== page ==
Sep 13, 2005Canadian Tribunal Makes Concessions to Washington Potato Growers
In a 29-page opinion released Sept. 12, the Canadian International Trade Tribunal (CITT) removed long-standing antidumping duties on certain types of potatoes from the United States. Antidumping duties applied to imports of U.S. fresh potatoes for the past 21 years were removed on imports of reds, yellows and exotic potatoes, regardless of packaging, and a product exclusion was removed for 40-, 50-, 60, 70- and 80-count whites and russet potatoes imported in 50-pound cartons.
The CITT decision is the result of the latest round in a long and fierce trade war between the British Columbia and Pacific Northwest potato industries. A four-day hearing was held in July in Vancouver, British Columbia, to determine whether the termination of two decades of antidumping duties would result in injury to British Columbia potato growers.
During that hearing, the WSPC contended that the entire dumping order be removed — on white and russet varieties as well reds, yellows and exotic varieties.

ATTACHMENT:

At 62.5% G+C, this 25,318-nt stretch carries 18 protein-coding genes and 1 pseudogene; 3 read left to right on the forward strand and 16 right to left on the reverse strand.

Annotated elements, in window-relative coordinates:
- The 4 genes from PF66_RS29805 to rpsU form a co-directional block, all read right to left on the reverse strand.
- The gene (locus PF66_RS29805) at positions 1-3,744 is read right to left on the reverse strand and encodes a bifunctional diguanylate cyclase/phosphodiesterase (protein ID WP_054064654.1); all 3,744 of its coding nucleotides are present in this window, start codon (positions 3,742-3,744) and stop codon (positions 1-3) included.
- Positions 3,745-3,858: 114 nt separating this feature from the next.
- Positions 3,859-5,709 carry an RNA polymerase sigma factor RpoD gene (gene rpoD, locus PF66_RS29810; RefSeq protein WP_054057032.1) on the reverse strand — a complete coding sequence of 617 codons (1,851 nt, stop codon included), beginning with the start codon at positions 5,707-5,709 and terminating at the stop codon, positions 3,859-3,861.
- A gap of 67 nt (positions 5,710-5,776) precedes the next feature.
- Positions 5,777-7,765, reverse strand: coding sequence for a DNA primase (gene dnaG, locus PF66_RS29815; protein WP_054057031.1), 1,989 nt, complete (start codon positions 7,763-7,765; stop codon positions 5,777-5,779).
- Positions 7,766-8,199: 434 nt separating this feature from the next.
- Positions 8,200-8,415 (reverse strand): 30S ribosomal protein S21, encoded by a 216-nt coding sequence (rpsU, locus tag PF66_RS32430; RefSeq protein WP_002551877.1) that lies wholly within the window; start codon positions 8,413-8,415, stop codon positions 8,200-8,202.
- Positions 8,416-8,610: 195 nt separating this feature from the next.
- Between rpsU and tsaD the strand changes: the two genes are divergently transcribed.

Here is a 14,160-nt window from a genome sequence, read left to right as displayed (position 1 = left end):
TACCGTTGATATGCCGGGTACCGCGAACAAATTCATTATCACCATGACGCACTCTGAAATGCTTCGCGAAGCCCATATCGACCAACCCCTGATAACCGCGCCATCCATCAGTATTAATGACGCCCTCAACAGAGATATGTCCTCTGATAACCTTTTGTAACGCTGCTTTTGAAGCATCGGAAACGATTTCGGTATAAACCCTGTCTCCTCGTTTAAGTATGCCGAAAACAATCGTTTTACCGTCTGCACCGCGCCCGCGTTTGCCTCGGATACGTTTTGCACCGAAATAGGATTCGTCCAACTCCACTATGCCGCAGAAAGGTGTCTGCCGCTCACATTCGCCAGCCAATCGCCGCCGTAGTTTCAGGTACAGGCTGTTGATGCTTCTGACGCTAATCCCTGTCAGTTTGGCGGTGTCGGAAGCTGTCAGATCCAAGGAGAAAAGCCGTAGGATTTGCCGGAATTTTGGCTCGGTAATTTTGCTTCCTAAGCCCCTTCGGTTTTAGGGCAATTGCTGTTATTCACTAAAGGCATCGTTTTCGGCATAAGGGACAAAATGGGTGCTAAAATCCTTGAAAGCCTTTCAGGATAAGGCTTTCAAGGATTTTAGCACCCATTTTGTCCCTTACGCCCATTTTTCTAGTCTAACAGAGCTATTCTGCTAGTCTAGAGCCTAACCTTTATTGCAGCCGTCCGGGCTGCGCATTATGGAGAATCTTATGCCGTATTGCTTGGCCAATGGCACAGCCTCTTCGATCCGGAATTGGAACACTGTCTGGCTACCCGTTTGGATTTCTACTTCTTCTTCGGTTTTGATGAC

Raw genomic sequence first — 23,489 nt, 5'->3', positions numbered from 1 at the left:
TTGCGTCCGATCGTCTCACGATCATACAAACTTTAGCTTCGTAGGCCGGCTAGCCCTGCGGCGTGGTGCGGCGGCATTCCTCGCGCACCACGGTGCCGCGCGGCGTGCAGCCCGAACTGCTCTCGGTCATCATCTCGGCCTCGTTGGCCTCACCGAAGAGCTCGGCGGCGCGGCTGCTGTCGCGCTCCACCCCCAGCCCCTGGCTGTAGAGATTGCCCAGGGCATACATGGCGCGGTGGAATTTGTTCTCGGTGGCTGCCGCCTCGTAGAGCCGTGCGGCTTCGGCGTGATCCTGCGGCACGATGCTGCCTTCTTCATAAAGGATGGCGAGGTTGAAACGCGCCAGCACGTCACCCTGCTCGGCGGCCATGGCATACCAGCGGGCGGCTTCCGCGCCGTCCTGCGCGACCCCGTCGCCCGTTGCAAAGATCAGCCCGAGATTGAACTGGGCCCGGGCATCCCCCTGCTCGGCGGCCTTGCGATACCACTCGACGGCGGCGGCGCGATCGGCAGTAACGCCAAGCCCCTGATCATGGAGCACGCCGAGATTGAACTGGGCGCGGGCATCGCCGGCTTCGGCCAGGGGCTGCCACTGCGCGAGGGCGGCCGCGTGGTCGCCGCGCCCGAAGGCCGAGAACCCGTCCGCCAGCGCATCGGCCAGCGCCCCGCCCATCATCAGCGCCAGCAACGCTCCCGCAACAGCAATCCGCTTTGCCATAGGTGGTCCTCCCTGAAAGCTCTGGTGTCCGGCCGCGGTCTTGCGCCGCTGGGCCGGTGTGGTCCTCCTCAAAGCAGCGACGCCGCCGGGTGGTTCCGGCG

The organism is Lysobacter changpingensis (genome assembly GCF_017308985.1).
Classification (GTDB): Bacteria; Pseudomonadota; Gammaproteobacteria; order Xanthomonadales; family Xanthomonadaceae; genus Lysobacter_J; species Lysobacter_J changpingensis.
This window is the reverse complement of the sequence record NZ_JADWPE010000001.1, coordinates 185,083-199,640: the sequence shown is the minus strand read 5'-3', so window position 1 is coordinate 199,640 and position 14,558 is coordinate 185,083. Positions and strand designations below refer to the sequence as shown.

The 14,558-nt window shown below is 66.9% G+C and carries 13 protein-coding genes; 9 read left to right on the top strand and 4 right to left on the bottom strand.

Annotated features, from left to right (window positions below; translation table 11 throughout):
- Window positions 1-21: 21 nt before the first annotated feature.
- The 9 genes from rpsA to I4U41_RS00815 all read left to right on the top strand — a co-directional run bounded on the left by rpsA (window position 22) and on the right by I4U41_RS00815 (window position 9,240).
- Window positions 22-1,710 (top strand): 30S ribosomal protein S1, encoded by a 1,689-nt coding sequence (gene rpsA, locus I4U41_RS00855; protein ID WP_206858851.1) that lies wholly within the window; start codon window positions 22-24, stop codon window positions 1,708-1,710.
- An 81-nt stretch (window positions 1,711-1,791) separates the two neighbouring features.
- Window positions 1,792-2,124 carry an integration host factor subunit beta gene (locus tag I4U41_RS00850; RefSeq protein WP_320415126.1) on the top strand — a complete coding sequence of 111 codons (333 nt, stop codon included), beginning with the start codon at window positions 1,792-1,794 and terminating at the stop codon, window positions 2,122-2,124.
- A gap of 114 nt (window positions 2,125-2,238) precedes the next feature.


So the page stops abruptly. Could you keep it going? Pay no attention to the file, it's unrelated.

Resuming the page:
We are pleased the CITT recognized that antidumping duties are not justified for a substantial amount of potatoes exported to B.C.,” said Matt Harris of the Washington State Potato Commission. “But we still question how the CITT could find injury to the B.C. growers when they have been and are projected to remain profitable.”
“We continue to believe that our potatoes should be allowed to compete in B.C. based on their quality and availability without artificial government price restrictions,” Harris said.
The Washington State Potato Commission has 30 days to decide whether to appeal the CITT decision to the Canadian Federal Court or a NAFTA appeals panel, according to Joel Junker, a Seattle-based international trade attorney who represented the commission in the hearing. The commission also has an appeal pending on another determination by the Canadian government that dumping would recur if the dumping duty were terminated.”